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  • This suite of products contains topographical relief generated from raw LiDAR data and covers the Southern extent of the Murray Darling Basin within the proximity of the Murray River. LiDAR (Light Detection and Ranging) is an airborne remote sensing technique for rapid collection of terrain data. The sensor used for this LiDAR project collected XYZ and Intensity data for 2 returns, first and last (ground) return by bouncing a pulse from the aircraft to the surface that enables the height and intensity values to be calculated. Height data within the first and last return raw LiDAR data was processed into 1m pixel DEMs. The intensity data with the first return raw LiDAR data was processed into a 1m pixel intensity image. The 1m cell size products, due to their large file sizes, are stored as 2km by 2km tiles to help facilitate data management and processing. The complete study area, covering 1.7million hectares, contains 5,288 of these tiles. All the above derived products were initially created as value added products by the Land Information Group (LIG), of the Department of Sustainability and Environment (DSE), Victoria. This acquisition was commissioned by Murray Darling Basin Commission (MDBC) and participating Consortium members including: Barmah Millewa Forum Murray Irrigation Limited, NSW Department of Infrastructure, Planning and Natural Resources - Deniliquin North Central Catchment Management Authority (CMA) Department of Urban Affairs and Planning, NSW Goulburn Broken CMA, Vic North East CMA, Vic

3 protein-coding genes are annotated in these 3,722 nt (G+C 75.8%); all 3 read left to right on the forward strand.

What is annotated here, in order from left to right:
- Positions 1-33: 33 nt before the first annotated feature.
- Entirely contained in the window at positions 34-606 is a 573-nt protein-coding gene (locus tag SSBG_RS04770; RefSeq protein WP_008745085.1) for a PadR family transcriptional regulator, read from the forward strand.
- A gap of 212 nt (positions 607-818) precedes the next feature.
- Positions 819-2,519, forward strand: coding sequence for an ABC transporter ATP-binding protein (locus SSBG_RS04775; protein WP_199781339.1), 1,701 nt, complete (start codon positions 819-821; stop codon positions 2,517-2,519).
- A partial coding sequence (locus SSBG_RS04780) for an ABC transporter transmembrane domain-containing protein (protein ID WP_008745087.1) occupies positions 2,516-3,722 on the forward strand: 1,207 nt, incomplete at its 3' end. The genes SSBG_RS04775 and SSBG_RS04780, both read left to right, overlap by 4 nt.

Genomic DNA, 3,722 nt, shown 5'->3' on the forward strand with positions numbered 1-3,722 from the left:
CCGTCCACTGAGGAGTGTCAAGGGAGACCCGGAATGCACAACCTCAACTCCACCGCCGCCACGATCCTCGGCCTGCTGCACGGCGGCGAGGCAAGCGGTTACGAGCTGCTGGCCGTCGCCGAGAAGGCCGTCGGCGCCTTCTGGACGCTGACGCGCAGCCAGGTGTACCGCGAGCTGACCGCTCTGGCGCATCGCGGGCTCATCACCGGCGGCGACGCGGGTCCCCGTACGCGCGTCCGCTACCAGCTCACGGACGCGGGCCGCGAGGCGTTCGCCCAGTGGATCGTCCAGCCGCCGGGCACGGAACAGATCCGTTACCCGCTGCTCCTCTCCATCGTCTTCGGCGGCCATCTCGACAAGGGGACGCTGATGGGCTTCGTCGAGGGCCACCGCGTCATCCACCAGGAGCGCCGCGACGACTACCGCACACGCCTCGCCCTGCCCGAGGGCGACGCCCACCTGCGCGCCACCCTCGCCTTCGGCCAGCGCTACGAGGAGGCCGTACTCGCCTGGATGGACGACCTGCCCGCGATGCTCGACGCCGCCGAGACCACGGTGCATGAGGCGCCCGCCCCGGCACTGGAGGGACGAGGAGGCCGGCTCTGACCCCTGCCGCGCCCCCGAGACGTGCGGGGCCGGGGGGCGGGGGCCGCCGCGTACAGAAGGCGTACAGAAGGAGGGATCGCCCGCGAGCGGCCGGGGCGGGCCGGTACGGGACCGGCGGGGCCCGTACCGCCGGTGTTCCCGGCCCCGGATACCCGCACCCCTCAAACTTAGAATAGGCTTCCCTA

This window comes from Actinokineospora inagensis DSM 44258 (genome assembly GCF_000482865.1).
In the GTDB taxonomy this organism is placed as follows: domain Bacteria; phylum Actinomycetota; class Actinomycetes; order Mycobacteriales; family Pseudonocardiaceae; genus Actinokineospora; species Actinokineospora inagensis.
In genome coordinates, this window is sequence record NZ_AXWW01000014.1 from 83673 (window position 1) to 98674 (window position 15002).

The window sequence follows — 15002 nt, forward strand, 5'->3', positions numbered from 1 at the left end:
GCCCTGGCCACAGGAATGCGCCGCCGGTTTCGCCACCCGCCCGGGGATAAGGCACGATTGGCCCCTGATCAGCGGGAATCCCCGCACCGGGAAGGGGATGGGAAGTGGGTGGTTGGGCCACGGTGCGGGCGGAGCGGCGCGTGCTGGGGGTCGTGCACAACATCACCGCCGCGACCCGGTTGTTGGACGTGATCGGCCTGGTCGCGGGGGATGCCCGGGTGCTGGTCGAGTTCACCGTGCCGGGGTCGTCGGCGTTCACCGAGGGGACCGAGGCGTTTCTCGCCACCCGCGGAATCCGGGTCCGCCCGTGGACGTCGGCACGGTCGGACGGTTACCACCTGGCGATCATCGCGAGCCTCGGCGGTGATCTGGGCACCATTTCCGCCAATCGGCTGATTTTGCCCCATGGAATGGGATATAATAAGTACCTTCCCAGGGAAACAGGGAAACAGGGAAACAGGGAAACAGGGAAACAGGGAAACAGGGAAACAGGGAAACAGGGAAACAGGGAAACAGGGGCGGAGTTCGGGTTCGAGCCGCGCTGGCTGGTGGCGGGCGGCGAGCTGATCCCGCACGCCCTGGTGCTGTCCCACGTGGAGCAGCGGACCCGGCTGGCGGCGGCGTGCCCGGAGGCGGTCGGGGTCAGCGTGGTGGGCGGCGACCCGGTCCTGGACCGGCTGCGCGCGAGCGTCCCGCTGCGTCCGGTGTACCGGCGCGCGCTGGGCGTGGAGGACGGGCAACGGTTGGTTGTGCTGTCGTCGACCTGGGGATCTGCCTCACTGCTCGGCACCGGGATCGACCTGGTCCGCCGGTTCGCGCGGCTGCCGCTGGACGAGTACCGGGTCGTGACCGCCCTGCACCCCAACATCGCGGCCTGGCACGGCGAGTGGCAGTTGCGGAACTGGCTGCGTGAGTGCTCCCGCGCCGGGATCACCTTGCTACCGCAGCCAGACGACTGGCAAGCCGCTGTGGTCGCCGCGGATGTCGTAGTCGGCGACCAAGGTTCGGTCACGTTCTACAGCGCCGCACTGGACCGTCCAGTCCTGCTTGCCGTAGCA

• Compilation of new and existing data can be used to show systematic variations in initial ore-related Pb isotope ratios and derived parameters for the Lachlan and Delamerian orogens of southeast Australia. In addition to mapping tectonic boundaries and providing genetic context to mineralising processes, these variations map mineralised provinces at the orogenic scale and can provide vectors to ore at the district scale. In New South Wales and Victoria, mapping using a parameter termed the 'Lachlan Lead Index' (LLI), which measures relative mixing between crustal- and mantle-derived Pb using the curves of Carr et al. (1995, Economic Geology 90:14671505), clearly demarcates the boundary between the Eastern and Central Lachlan provinces, and seems to identify boundaries between zones within the Western Lachlan Province of Victoria. The LLI also maps the extent of the isotopically juvenile Macquarie 'Arc' in New South Wales. However, rocks in the Rockley-Gulgong Belt, initially mapped as part of the Macquarie Arc, have a more evolved isotopic character, suggesting that these rocks are not part of the Macquarie Arc. This interpretation supports recent mapping that casts doubt on the attribution of this belt to the Macquarie Arc (Quinn, et al., 2014, Journal of the Geological Society of London 171:723736). The LLI has also identified small exposures of Ordovician volcanic rocks, well removed from the main Macquarie Arc, as possible correlates to this arc, with potential to host porphyry and epithermal deposits. Metallogenically, porphyry Cu-Au deposits in the Macquarie Arc are characterised by juvenile Pb. In contrast, Sn and Mo deposits in the Central Lachlan Province (i.e., the Wagga tin belt) are characterised by highly evolved Pb even though these deposits formed over 30 million years. Moreover, the Pb isotope data suggest that the original interpretation that copper deposits in the Girilambone district are volcanic-associated massive sulfide deposits was correct and that these deposits formed in a back-arc to the Macquarie Arc at ~480 Ma. In the Mount Read Volcanics of western Tasmania, all deposits appear to cluster along the same growth curve. However, when divided according to age (i.e., Cambrian (~500 Ma) versus Devonian (~360 Ma)), spatial patterns are visible in 206Pb/204Pb data. For Cambrian deposits 206Pb/204Pb decreases overall to the southeast, although low values are also present in the far south (i.e., Elliott Bay) and northeast. The most highly mineralised central part of the belt seems to be broadly associated with the zone of highest 206Pb/204Pb. Variations in 206Pb/204Pb for Devonian deposits broadly mimic the patterns seen for the Cambrian deposits. More importantly, a district-scale pattern in 206Pb/204Pb is present in the Zeehan district. Isotopically, the Sn-dominated core of the Zeehan district (e.g. Queen Hill and Severn deposits) is characterised by high 206Pb/204Pb, which decreases outward into the Zn-Pb-Ag-dominated peripheries. Lead isotope distribution patterns can potentially be used as an ore vector in this and other intrusion-centered mineral systems.